Morgen’s opus about Bowie, “Moonage Daydream,” which opens in theaters and IMAX on Sept. 16, is billed not as a traditional documentary but as an immersive experience. It’s equal parts psychedelic and philosophical — a corkscrew into Bowie’s carefully constructed personae, assembled entirely from archival footage and audio, some of it rare and never broadcast before. The effect is “a hallucinatory jukebox doc with killer subtext,” as one reviewer wrote, appreciatively, after it premiered at the Cannes Film Festival this spring.

Though there have been other documentaries, and many books, this is the first project that had the full cooperation of Bowie’s estate, and total entrée to his voluminous archives. The songs have been stripped and rejuvenated for the soundtrack, and any narration there is comes from Bowie himself.

But that level of intimacy proved its own challenge as Morgen, the writer, director and producer, grappled with a mountain of material and wound up the sole editor after the production ran out of money. “I felt very confident that the through line of David’s artistic life was chaos and fragmentation,” Morgen said. He had heard those ideas come up again and again in Bowie’s interviews from 1971 on, and eventually decided to embrace them himself.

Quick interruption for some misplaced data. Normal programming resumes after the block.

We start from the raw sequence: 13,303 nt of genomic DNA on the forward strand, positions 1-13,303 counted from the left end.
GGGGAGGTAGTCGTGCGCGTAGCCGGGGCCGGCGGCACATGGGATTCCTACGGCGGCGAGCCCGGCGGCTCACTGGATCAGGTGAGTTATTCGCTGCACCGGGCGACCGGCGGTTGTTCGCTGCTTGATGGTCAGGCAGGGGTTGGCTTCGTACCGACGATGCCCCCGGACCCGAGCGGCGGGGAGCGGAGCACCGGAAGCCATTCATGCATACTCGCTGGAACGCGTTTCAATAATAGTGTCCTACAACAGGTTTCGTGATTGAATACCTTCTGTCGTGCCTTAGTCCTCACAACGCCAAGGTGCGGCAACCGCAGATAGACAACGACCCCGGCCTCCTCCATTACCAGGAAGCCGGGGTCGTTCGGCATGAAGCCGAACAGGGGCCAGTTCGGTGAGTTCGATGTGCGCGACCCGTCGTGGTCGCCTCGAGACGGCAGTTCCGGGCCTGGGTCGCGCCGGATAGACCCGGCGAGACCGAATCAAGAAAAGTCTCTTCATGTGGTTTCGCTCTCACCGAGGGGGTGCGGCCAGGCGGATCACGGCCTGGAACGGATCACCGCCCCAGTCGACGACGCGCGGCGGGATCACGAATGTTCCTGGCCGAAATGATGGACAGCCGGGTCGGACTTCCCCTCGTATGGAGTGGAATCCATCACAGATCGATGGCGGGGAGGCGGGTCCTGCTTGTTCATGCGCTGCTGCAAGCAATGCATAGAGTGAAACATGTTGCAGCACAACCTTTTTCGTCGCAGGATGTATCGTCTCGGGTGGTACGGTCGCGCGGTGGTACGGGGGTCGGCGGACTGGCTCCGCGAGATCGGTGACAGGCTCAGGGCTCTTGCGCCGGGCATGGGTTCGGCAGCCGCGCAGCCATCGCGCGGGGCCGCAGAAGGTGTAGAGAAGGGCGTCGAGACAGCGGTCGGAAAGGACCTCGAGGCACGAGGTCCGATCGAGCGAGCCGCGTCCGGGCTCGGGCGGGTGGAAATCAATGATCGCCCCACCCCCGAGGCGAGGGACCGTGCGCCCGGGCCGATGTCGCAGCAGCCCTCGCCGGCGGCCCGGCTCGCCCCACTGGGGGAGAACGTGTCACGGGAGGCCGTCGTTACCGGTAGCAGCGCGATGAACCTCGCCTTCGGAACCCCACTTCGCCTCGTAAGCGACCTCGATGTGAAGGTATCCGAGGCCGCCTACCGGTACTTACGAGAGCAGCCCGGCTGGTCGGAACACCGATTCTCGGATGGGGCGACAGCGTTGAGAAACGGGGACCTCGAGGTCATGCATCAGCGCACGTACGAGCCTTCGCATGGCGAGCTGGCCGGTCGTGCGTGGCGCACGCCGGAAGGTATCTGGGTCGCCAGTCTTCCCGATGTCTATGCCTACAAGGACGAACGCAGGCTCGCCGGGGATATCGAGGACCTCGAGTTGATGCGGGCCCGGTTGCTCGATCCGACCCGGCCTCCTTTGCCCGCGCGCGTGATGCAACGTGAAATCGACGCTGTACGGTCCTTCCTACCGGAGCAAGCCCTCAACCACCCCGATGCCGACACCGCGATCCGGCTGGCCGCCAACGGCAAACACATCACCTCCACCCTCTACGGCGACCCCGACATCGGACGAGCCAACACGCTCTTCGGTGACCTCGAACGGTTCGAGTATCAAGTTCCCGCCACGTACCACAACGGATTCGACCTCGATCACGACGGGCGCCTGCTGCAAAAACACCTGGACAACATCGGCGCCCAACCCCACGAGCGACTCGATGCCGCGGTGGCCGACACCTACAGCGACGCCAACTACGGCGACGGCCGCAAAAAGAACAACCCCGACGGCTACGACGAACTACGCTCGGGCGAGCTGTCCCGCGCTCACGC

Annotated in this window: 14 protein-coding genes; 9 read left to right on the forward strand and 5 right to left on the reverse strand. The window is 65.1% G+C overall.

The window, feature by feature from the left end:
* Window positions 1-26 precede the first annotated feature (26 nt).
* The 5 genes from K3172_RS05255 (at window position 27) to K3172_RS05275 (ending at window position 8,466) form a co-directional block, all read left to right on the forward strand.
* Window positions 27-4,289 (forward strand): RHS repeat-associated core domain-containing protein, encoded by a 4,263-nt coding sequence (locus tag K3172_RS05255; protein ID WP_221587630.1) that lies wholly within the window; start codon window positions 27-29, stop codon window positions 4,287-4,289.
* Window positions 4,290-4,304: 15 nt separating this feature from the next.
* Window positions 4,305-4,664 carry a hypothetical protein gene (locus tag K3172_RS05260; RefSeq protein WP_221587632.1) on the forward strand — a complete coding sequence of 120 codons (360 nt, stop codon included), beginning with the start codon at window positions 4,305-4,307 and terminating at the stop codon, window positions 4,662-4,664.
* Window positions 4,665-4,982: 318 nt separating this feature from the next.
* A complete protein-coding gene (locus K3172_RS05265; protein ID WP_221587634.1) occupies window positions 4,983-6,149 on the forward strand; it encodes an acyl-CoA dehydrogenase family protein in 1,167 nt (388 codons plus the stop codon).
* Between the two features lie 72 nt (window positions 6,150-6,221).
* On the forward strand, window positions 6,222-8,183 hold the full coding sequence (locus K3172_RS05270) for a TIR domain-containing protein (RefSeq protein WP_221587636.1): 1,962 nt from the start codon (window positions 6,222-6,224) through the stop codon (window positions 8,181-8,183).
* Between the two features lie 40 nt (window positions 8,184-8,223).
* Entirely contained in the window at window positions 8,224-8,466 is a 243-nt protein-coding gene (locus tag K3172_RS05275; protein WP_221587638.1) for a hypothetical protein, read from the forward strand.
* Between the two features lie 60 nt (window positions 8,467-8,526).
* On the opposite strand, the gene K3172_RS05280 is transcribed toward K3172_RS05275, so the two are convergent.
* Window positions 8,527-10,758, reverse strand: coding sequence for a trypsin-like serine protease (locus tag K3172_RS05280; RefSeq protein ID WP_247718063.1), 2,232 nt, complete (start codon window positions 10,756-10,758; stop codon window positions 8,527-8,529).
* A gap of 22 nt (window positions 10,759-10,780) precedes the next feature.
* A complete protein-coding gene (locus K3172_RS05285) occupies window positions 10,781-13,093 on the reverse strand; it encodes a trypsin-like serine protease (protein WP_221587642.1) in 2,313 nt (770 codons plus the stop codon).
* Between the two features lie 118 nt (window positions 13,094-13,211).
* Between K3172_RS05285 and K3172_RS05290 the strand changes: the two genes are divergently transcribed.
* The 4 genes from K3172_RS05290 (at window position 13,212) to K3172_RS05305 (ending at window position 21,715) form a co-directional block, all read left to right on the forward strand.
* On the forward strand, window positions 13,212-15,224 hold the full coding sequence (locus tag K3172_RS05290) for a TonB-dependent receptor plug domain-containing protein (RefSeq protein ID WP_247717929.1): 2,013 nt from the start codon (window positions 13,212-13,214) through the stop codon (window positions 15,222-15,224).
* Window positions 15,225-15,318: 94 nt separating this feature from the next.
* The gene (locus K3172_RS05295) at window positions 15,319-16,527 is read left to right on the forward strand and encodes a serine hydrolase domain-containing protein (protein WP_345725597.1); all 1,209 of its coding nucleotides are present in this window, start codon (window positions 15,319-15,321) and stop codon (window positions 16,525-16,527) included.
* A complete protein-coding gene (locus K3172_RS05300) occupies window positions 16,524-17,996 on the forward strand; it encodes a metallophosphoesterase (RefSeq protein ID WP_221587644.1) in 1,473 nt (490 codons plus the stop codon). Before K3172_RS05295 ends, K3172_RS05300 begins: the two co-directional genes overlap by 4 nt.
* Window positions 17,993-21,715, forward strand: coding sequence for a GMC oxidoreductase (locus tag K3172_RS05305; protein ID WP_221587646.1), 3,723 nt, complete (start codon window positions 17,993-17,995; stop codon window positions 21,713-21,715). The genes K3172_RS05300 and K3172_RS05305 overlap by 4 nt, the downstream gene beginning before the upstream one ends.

Tony Visconti, Bowie’s longtime collaborator and producer, who served as a resource for the audio, came away impressed with the way the film kaleidoscoped the visuals, narration and music. “There is technical wizardry in all that,” he wrote in an email. “And when seen and heard, especially in an IMAX theater, you will get the most Bowie ever — sensory overload.”

“David would be very impressed with this film,” he added.